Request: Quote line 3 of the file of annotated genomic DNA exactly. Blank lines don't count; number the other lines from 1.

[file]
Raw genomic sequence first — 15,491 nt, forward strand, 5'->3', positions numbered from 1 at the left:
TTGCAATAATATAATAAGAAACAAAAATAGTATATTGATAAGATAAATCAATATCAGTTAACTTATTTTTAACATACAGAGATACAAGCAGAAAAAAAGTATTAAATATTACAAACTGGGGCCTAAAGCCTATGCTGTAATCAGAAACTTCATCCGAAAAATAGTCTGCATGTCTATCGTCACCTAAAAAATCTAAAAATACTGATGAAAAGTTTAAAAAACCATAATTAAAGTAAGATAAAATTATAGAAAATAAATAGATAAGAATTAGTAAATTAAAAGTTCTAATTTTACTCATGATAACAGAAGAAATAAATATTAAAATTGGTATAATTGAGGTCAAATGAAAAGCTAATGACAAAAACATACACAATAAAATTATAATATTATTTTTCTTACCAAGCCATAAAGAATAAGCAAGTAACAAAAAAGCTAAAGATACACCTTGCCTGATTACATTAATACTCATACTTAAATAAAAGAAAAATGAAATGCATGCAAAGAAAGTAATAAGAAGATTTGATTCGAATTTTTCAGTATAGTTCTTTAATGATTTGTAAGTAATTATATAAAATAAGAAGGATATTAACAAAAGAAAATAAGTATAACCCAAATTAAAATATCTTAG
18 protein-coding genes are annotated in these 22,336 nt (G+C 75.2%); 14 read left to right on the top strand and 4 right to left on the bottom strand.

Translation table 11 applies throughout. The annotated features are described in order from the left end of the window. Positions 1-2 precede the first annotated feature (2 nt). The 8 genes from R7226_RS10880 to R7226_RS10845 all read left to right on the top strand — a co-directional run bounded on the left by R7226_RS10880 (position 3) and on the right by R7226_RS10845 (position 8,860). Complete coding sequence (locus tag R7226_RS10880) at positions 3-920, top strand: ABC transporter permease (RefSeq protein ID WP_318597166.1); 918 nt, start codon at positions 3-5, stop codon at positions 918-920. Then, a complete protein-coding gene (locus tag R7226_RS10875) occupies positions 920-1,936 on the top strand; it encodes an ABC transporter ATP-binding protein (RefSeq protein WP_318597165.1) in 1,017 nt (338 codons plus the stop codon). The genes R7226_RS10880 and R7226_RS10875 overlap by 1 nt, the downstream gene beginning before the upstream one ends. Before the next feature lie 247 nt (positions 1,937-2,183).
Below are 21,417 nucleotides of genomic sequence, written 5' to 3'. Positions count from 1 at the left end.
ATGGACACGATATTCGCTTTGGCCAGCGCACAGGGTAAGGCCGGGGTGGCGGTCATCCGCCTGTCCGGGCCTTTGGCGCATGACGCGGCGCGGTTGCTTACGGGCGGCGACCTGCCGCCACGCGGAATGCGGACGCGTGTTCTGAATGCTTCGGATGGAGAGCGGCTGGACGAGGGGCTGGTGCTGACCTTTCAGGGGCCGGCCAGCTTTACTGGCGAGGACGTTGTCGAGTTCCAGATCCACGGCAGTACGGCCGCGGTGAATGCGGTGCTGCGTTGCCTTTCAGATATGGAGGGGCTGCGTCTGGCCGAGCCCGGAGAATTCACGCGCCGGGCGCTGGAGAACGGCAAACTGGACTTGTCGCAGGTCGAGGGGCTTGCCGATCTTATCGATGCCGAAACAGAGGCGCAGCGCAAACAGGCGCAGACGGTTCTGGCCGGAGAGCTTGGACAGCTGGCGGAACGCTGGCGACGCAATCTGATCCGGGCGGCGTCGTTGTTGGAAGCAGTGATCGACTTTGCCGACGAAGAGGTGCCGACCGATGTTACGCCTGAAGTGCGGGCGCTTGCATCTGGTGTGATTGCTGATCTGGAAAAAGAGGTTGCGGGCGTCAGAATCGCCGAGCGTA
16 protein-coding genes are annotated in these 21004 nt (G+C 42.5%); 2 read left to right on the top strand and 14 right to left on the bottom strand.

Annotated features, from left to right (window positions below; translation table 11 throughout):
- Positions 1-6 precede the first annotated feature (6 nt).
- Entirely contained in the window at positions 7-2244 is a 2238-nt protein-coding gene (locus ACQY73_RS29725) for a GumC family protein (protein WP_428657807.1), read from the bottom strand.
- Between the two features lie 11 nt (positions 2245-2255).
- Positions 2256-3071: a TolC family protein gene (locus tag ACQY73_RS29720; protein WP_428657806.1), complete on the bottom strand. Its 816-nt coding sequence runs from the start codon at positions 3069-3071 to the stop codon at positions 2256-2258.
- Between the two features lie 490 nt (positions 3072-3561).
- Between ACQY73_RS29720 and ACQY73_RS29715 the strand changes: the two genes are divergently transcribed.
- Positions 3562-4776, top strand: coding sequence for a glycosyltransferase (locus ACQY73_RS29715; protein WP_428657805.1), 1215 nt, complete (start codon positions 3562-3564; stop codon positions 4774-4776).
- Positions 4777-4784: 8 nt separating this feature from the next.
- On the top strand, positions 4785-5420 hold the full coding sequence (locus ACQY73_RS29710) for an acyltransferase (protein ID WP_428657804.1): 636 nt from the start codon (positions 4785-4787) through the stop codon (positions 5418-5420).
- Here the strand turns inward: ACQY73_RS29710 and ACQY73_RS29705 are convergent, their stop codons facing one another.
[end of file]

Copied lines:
18 protein-coding genes are annotated in these 22,336 nt (G+C 75.2%); 14 read left to right on the top strand and 4 right to left on the bottom strand.